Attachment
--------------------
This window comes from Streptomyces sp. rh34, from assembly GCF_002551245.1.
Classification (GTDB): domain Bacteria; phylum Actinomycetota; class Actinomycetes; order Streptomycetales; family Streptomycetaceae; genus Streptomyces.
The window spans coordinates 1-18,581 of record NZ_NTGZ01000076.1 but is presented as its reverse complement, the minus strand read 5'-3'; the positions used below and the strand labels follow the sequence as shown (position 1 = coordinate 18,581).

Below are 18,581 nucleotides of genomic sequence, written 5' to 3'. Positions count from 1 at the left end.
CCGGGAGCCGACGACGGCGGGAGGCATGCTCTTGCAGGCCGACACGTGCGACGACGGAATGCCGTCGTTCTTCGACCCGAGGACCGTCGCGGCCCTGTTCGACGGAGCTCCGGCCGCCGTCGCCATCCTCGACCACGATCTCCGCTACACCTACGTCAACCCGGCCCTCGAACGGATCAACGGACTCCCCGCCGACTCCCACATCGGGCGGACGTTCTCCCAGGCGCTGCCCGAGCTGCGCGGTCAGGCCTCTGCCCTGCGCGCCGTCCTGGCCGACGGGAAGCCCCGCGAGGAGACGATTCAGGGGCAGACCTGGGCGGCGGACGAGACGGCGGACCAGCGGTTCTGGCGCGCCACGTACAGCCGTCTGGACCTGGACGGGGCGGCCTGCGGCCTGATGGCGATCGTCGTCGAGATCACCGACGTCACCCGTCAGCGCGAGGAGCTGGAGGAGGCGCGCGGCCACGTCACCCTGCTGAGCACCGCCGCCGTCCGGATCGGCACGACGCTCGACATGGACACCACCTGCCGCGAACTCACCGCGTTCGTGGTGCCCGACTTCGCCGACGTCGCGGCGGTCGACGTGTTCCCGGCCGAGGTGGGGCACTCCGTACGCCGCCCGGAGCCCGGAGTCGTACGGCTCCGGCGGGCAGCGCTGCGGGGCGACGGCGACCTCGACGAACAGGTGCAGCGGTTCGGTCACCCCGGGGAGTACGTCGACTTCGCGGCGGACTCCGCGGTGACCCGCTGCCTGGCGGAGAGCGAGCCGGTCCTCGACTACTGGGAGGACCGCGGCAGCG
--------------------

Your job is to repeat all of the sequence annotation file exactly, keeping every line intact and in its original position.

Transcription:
This window comes from Streptomyces sp. rh34, from assembly GCF_002551245.1.
Classification (GTDB): domain Bacteria; phylum Actinomycetota; class Actinomycetes; order Streptomycetales; family Streptomycetaceae; genus Streptomyces.
The window spans coordinates 1-18,581 of record NZ_NTGZ01000076.1 but is presented as its reverse complement, the minus strand read 5'-3'; the positions used below and the strand labels follow the sequence as shown (position 1 = coordinate 18,581).

Below are 18,581 nucleotides of genomic sequence, written 5' to 3'. Positions count from 1 at the left end.
CCGGGAGCCGACGACGGCGGGAGGCATGCTCTTGCAGGCCGACACGTGCGACGACGGAATGCCGTCGTTCTTCGACCCGAGGACCGTCGCGGCCCTGTTCGACGGAGCTCCGGCCGCCGTCGCCATCCTCGACCACGATCTCCGCTACACCTACGTCAACCCGGCCCTCGAACGGATCAACGGACTCCCCGCCGACTCCCACATCGGGCGGACGTTCTCCCAGGCGCTGCCCGAGCTGCGCGGTCAGGCCTCTGCCCTGCGCGCCGTCCTGGCCGACGGGAAGCCCCGCGAGGAGACGATTCAGGGGCAGACCTGGGCGGCGGACGAGACGGCGGACCAGCGGTTCTGGCGCGCCACGTACAGCCGTCTGGACCTGGACGGGGCGGCCTGCGGCCTGATGGCGATCGTCGTCGAGATCACCGACGTCACCCGTCAGCGCGAGGAGCTGGAGGAGGCGCGCGGCCACGTCACCCTGCTGAGCACCGCCGCCGTCCGGATCGGCACGACGCTCGACATGGACACCACCTGCCGCGAACTCACCGCGTTCGTGGTGCCCGACTTCGCCGACGTCGCGGCGGTCGACGTGTTCCCGGCCGAGGTGGGGCACTCCGTACGCCGCCCGGAGCCCGGAGTCGTACGGCTCCGGCGGGCAGCGCTGCGGGGCGACGGCGACCTCGACGAACAGGTGCAGCGGTTCGGTCACCCCGGGGAGTACGTCGACTTCGCGGCGGACTCCGCGGTGACCCGCTGCCTGGCGGAGAGCGAGCCGGTCCTCGACTACTGGGAGGACCGCGGCAGCG